Zoe.Misplaced

Zoe.Misplaced
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  • Tendenza LGBT LLL
  • Media voti utenti
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  • Critica
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Cast

Zoe.Misplaced

Zoe è una sorella, una zia, un’amica, una coinquilina. Zoe è giovane e conduce una vita normalissima. Zoe è una studentessa. Zoe è lesbica. Zoe è come tutti noi. La sua quotidianità viene sconvolta quando, inaspettatamente, s’innamora. Come il titolo stesso suggerisce, Zoe finisce per sentirsi misplaced, smarrita, persa in un vortice di emozioni e sentimenti con cui non sa come relazionarsi: amore, sacrificio, lealtà. Le sue scelte avranno conseguenze non solo su di lei ma anche sulle persone che la circondano, come in una partita a domino dove ogni mossa è dettata dal caso. Un indie drama australiano a bassissimo costo che, nel raccontare l’imprevedibilità di un innamoramento, parte da una prospettiva privata e personale, in cui chiunque può riconoscersi, gay e etero, al di là di ogni stereotipo. Un film prodotto grazie al crowd funding, primo progetto di questo genere a vedere la luce in Australia. (TGLFF)

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trailer: Zoe.Misplaced

Varie

Zoe’s regimented life is thrown into upheaval when she unexpectedly falls in love. In doing so, she is faced with making a series of choices whose outcomes not only impact on her independence but on the relationships with those most important to her.
Zoe.Misplaced is an indie/drama feature film about everyday life from a (surprisingly) unexplored perspective. We follow Zoe, a gay 20-something, student, friend, sister, aunt and room-mate on a journey which is highly relatable regardless of your sexual orientation. (IMDB)

CRITICA:

The cheers at the end of Zoe Misplaced at its screening in Sydney not only celebrated what the Mardi Gras Festival directors called a “witty” and “highly relatable” film, but also showed that we want more Australian protaganists on screen.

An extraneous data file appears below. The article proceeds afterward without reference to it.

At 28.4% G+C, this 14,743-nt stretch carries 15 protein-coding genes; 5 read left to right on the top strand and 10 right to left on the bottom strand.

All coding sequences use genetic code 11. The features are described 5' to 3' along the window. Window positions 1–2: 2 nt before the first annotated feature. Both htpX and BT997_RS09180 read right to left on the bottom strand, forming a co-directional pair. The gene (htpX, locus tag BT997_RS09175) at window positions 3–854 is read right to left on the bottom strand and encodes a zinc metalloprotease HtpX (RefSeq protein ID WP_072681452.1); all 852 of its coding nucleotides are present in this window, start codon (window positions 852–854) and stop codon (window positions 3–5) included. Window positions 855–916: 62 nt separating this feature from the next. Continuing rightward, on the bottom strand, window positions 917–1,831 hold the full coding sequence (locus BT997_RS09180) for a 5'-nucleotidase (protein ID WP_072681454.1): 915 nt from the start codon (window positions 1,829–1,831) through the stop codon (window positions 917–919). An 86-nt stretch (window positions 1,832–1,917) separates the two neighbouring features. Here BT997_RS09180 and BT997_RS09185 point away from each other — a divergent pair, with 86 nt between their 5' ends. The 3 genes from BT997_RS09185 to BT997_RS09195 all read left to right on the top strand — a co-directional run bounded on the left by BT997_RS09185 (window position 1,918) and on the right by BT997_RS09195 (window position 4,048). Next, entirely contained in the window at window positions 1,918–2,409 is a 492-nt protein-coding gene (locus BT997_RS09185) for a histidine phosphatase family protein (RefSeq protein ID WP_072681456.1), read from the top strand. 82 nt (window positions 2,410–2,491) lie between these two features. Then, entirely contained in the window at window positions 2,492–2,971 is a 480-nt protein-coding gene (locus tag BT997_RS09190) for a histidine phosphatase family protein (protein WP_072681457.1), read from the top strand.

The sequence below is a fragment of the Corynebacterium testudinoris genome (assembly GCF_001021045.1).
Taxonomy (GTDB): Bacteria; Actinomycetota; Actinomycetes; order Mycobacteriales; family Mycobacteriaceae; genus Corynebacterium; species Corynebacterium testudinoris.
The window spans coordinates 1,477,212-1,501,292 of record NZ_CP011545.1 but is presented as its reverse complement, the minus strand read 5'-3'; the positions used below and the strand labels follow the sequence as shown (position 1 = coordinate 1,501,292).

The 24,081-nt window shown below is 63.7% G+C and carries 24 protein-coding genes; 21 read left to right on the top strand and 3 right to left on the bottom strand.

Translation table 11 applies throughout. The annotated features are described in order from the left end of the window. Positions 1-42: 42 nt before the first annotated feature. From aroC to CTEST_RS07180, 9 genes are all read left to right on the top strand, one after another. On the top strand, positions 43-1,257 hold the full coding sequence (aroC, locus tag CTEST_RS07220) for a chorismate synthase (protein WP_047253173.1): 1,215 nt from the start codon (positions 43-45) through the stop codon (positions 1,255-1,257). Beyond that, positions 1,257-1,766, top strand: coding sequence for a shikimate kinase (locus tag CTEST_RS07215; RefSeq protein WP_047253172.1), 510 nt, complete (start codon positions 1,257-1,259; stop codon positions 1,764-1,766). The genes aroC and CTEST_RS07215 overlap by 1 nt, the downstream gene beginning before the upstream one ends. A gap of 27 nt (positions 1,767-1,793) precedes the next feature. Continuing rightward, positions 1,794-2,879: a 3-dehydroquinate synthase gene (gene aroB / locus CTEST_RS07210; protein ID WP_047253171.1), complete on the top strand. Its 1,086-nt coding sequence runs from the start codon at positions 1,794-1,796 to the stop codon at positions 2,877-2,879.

Congratulations to Mekelle Mills, who wrote, directed, produced, filmed and funded the project herself. Moreover, the film bravely has no coming out scenes (the characters have been there, done that), nor ceremonies or births of any kind. This is day-to-day living balancing friendships, family, study and trying to make ends meet. And then Zoe goes and unexpectedly falls in love, raising some perennial questions about retaining independence while also giving yourself to someone else.
The characters disappointingly (or realistically) are not always honest with each other, but that gives the film a lot of its momentum. Hannah Raven Smith is particularly impressive as Zoe, but the entire cast play their parts well, combining being a good mate and succumbing to love pressures in a few uncomfortably familiar moments. Nat (Clementine Mills) was possibly the most difficult character to make believable and yet she is crucial to the way the film develops.
Perhaps the film needed some trimming, and the hand-held camera made me dizzy at times (as they do) but gee, it is great that the film was made at all – and to see recognisable inner-city Sydney on screen. Let’s hope crowd funding and other funding will help Mills with her next film, for she truly deserves that opportunity. (Deborah Singerman, samesame.com.au)

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